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A monomer is the singular unit that can join with other monomers to create complex polymers. An example of a monomer is glucose, which can then combine to form glycogen. Another example would be the use of beta-glucose monomers in formation of the polymer cellulose. Besides that, amino acids are monomers which are the basic building block for protein.

The word monomer is derived from the greek "mono" meaning one and "meros" meaning part. A monomer is an atom or molecule, which acts as a building block and may react chemically with other molecules of the same type (other monomers) in order to form longer chain molecules (polymers).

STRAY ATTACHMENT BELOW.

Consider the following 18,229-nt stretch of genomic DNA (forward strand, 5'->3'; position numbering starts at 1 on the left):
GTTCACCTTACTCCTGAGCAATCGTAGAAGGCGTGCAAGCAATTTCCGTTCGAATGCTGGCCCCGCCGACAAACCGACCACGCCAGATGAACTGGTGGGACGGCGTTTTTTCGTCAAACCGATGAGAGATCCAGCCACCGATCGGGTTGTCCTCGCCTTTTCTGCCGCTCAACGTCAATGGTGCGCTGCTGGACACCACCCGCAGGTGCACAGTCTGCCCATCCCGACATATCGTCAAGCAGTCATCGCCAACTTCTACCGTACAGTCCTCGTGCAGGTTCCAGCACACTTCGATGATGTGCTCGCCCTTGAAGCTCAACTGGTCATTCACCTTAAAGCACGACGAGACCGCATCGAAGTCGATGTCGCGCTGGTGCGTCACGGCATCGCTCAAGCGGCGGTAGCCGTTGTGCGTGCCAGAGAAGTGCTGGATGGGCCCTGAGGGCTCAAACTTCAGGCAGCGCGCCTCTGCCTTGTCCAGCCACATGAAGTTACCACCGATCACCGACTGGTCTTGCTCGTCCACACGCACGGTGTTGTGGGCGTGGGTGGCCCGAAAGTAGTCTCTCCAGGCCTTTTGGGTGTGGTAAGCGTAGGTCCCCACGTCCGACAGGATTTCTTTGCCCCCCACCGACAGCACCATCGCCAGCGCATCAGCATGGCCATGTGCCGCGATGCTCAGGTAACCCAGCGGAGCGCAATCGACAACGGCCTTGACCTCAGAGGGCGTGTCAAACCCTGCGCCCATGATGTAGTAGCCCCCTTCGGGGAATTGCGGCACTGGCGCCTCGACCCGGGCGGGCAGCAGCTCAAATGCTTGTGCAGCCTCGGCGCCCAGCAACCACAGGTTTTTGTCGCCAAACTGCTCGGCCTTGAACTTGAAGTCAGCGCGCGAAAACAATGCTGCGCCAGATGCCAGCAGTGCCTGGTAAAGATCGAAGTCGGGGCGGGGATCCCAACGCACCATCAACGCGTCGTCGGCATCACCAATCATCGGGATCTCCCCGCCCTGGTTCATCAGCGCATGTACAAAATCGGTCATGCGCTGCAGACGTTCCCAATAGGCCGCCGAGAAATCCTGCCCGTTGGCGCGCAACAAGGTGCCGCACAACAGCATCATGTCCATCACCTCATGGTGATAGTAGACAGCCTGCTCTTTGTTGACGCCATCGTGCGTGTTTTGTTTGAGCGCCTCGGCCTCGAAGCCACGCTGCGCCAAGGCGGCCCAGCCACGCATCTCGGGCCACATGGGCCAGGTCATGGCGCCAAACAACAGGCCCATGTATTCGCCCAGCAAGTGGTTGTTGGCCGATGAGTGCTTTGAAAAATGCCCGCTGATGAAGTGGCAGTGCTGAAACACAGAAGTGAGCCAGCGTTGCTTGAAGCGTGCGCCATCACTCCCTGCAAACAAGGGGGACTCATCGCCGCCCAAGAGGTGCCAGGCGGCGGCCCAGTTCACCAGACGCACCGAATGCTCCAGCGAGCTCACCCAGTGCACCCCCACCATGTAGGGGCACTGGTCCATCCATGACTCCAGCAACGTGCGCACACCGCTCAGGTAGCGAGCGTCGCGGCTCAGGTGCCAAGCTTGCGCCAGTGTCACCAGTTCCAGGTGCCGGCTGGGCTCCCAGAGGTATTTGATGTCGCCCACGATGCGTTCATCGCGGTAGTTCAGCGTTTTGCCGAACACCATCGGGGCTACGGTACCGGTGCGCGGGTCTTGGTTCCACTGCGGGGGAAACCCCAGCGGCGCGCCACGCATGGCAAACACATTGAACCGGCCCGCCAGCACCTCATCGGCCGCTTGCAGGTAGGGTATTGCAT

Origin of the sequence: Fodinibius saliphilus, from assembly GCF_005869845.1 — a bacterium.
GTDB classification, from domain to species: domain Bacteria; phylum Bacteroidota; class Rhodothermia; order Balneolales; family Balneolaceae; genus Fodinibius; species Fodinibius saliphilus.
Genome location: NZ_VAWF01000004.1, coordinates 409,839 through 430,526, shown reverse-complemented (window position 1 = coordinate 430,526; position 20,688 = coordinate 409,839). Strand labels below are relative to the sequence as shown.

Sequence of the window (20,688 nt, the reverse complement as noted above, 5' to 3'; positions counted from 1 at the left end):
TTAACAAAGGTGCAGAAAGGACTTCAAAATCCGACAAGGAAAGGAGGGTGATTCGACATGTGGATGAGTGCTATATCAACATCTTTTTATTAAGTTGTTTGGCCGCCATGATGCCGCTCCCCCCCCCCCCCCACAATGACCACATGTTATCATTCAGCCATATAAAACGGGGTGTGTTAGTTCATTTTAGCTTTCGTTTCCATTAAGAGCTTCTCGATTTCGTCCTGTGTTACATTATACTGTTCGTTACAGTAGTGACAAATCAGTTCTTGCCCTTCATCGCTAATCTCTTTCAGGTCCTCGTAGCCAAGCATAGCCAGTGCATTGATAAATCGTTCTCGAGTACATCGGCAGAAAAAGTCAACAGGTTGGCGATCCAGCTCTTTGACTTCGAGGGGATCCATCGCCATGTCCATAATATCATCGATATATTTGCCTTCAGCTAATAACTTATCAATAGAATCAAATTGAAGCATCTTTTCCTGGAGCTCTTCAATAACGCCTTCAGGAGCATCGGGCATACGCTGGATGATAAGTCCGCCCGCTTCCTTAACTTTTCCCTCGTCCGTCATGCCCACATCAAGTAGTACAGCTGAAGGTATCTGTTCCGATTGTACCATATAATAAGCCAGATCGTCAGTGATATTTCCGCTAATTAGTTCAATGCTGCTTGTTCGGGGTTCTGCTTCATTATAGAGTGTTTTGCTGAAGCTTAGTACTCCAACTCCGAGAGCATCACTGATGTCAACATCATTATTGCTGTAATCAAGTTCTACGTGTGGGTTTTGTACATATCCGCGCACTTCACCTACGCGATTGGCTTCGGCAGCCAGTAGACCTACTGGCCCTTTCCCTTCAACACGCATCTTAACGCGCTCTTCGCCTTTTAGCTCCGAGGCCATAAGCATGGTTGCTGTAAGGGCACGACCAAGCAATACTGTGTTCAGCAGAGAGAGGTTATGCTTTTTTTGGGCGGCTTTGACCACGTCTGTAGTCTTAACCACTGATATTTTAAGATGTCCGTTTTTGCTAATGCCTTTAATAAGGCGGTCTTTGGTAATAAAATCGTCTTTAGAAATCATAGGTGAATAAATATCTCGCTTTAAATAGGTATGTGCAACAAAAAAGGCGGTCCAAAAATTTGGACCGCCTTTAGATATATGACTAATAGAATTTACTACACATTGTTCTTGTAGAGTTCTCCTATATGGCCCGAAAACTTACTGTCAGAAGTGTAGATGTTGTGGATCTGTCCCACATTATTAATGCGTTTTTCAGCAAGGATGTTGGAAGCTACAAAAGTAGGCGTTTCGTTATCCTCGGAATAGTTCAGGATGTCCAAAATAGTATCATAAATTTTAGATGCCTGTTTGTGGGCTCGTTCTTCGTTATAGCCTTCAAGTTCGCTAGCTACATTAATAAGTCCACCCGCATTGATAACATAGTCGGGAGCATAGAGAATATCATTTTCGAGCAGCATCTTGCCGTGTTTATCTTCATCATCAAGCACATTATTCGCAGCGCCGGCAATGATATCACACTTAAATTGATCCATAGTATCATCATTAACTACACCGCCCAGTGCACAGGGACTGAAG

A common natural example of a monomer is glucose which forms glycosidic bonds. The resulting polymers are cellulose or starch.

It should be noted that polymers of smaller molecular weights can be referred to as dimers (2 sub-units), trimers (3 sub-units) etc.[1]


  1. Alberts et al. Molecular Biology of the Cell (5th Edition), 2008
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